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1986, Section C, at 13, col, 1; The Color Green, Tinting old

Movies by Computer:

Big Business, Artistic Outrage, Washington

Post, Nov. 2, Section F, at 1; "Colorization" Is Defacing Black

and White Film Classics, New York Times, Nov. 2, 1986, Section 2,

at 1, col. 1; Colorization's Negatives, U.S. News & World Report,

Oct. 20, 1986, at 75; Raiders of the Lost Art, The "Colorizing"

of old Movies Has Directors Seeing Red, Time, Oct. 20, 1986, at

98; "Colorizing" Film Classics:

A Boon or

a Bane?, New York

Times, Aug. 5, 1986, Section A, at 1, col. 3; High-Tech Facelift

for Film Classics, U.S. News & World Report, March 31, 1986, at

68; Play it Again, Sam...in Color, Forbes, Feb. 10, 1986, at 117;

Play it Again, This Time in color, Electronic Magic Touches Up

the Classics of Black-and-White, Time, Oct. 8, 1984.

3.

The author in no way attempts to comprehensively study

the entire subject of copyright protection.

The topic is simply

too broad and necessarily beyond the scope of this article.

Instead, the author will attempt to pinpoint the rationale and

protections afforded by copyright and other branches of intellectual property law as they more specifically relate to the

colorization issue.

Likewise, models of moral rights protection

as they exist in other countries will discussed by way of example

only, and will by no means be exhaustively described.

4.

See infra notes 20-23 and accompanying text.

5.

One could imagine the amount of time and effort which

would be needed to successfully colorize even

a brief film

montage, such as the famous

"shower scene" from Hitchcock's

Psycho.

6.

It is doubtful, however, whether this increased market

share reflects an actual viewer preference for colorized versions

of films, or merely reflects a fleeting consumer interest in

simply seeing the still-novel colorized product.

A recent non

scientific "Color Wars" poll taken following KTLA-TV's broadcast

of the colorized It's a Wonderful Life revealed 53.5% of viewers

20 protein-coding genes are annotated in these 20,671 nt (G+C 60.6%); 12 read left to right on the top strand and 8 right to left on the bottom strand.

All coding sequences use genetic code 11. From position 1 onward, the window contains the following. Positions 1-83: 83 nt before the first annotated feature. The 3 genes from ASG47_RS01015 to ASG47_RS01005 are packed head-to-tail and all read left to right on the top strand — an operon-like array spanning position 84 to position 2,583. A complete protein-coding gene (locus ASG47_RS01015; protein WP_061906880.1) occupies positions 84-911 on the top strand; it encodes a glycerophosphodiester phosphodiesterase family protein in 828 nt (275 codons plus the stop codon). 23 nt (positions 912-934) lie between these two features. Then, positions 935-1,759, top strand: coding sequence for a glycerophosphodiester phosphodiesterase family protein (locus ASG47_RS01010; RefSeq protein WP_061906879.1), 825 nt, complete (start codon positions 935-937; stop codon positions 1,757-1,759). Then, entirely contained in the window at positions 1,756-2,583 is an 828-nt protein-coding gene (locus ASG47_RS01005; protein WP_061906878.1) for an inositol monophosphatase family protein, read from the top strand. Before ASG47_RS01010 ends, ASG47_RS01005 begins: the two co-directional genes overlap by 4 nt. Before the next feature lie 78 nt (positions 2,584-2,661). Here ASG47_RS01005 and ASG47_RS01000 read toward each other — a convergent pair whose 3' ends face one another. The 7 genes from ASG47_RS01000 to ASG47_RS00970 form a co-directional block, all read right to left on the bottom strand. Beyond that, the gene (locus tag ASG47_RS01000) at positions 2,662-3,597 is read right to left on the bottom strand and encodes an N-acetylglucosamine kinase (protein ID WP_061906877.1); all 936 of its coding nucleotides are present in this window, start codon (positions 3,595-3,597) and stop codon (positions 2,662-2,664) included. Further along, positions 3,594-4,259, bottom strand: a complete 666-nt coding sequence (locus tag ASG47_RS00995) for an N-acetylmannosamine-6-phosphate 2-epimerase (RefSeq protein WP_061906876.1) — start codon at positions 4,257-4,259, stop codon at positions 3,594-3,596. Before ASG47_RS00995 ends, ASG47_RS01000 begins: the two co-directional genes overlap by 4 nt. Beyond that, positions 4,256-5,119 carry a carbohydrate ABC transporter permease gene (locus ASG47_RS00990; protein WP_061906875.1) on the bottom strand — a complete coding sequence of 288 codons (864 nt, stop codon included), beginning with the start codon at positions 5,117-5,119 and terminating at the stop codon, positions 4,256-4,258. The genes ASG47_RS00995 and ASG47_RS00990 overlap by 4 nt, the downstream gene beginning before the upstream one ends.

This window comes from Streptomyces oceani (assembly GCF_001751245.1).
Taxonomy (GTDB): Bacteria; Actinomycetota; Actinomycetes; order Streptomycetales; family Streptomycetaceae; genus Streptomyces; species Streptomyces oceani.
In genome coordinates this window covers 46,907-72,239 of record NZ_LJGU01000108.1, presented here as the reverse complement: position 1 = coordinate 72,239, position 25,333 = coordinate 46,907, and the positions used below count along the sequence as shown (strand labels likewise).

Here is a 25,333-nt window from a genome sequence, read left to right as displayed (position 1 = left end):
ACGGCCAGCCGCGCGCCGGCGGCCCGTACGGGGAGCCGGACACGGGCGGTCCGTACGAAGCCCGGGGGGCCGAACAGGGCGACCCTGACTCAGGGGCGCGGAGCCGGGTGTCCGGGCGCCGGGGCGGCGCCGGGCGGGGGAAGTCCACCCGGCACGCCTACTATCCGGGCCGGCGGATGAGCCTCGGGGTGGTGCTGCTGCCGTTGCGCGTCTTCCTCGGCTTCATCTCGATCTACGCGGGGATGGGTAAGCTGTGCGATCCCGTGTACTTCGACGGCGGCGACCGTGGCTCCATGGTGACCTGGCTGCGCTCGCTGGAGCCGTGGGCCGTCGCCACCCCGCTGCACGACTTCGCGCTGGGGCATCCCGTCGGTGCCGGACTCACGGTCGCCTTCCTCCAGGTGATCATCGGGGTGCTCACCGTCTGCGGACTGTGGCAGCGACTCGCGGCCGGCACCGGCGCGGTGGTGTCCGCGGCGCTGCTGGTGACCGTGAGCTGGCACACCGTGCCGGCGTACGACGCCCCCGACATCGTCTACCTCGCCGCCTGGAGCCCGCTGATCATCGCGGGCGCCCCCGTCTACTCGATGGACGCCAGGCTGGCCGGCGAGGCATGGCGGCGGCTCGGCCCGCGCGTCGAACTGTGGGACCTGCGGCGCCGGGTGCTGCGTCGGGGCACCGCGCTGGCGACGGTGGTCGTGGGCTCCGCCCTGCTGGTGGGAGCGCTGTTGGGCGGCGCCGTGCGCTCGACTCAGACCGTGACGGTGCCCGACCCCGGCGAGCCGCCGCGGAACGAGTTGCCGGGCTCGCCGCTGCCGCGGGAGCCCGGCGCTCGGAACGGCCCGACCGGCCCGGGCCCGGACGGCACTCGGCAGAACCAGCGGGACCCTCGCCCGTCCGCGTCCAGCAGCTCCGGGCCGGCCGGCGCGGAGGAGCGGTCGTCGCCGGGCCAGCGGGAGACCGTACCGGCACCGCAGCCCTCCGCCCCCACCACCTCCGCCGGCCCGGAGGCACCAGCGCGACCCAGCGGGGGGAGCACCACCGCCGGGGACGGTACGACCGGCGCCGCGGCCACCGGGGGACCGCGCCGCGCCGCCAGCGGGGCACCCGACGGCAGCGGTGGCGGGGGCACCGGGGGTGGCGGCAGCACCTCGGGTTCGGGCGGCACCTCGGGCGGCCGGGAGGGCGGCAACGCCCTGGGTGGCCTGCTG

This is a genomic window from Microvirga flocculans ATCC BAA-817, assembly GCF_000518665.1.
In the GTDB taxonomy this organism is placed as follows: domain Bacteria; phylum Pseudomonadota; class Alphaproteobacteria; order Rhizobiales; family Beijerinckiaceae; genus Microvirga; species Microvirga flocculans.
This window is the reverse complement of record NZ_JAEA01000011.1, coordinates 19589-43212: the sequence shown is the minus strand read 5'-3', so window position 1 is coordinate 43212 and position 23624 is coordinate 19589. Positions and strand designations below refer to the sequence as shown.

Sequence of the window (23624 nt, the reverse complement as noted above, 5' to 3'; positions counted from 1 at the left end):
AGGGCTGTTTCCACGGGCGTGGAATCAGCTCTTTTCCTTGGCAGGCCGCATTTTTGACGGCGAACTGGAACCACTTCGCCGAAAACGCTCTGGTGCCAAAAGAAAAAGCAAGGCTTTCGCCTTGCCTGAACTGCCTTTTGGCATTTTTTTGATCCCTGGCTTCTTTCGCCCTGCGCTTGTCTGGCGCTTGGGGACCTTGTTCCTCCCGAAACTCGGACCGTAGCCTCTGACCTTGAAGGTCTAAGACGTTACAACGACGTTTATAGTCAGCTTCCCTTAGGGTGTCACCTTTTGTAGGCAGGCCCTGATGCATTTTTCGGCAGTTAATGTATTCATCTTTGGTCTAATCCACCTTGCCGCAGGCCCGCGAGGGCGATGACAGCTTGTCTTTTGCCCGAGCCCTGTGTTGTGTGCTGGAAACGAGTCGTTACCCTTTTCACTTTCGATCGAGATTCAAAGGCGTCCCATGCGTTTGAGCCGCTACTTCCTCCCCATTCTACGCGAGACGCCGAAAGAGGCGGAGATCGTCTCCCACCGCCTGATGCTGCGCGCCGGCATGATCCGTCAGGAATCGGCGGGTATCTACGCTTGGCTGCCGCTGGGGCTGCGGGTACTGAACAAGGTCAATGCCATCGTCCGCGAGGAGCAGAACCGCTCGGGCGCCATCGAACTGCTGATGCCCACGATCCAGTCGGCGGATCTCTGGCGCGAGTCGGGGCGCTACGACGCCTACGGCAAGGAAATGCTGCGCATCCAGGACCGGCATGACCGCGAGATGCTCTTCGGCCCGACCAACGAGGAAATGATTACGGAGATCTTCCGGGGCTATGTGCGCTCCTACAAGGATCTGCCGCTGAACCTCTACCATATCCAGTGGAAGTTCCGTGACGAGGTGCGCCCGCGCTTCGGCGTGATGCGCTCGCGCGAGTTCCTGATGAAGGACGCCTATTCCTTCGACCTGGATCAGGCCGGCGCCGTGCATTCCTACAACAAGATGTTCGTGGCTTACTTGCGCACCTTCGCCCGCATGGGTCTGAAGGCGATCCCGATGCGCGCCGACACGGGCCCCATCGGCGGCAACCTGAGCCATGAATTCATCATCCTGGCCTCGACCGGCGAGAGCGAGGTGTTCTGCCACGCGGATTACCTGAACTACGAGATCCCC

calling in actually purported to prefer the original black-and

white version.

See "NO" Votes Win in "Color Wars", supra note 2. Regardless, it will certainly be long-term market share, as

opposed to purported consumer preference, which will ultimately

determine the success or failure of colorization.

7.

Mr. Preminger died last year and his film company is

now

run by a management firm.

Despite rationalizations by

management, it appears Preminger himself never consented to this

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consent

or agreement of anyone. See infra notes 20-23 and

accompanying text.

9.

Yet opposition to colorization in the Hollywood

creative community is not completely unanimous.

Following

Stewart's speech, he was surprised to learn that Joe Walker,

cinematographer of the original Wonderful Life, was himself

involved in the colorization of the same film.

See Raiders of

the Lost Art, supra note 2.

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10.

Other such groups include the Directors Guild of

America, the Screen Actors Guild, the Writers Guild of America

West, the American Society of Cinematographers and Hollywood

locals of the International Alliance of Theatrical

and Stage

Employees.

See Through a Tinted Glass, Darkly, supra note 2.

11.

In England, the Stationers' Company Acts conferred upon

the Royal Stationer until 1694 a complete monopoly in the right

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Encouragement of Learning' first granted the author the right to

print and reprint his works.

See V. Porter, Film Copyright: Film

Culture, Vol. 19, No. 1 Screen 90, 94-95 (Spring 1978).

12.

While the French refer to the author's right as droit

d'auteur, a similar right appears by different names throughout

Europe.

For example, Spain has a derecho de autor, Italy a

diritto d'autore, and Germany an Urheberrecht.

See Porter, supra

note 11, at 96.

13.

Copyright protection is mandated in our country by LS.

Const. art. 1, § 8, which provides:

"The Congress shall have

Power...to Promote the Progress of

Science and useful `Arts, by

securing for limited Times to Authors and Inventors the exclusive

Right to their respective Writings and Discoveries."

Id.

Both

"Authors" and "Writings" have been broadly construed so

as to

include creators of visual art, literature and music, as well as

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15.

17 U.S.C. 8 106(2) provides in relevant part:

"...the

owner of copyright... has the exclusive right to...prepare

derivative works based upon the copyrighted work".

Id.

16.

A copyright owner can, if he wishes, transfer to

another any or all of the exclusive rights granted by copyright,

either with or without compensation.

See 17 U.S.c. 8 201 (d).

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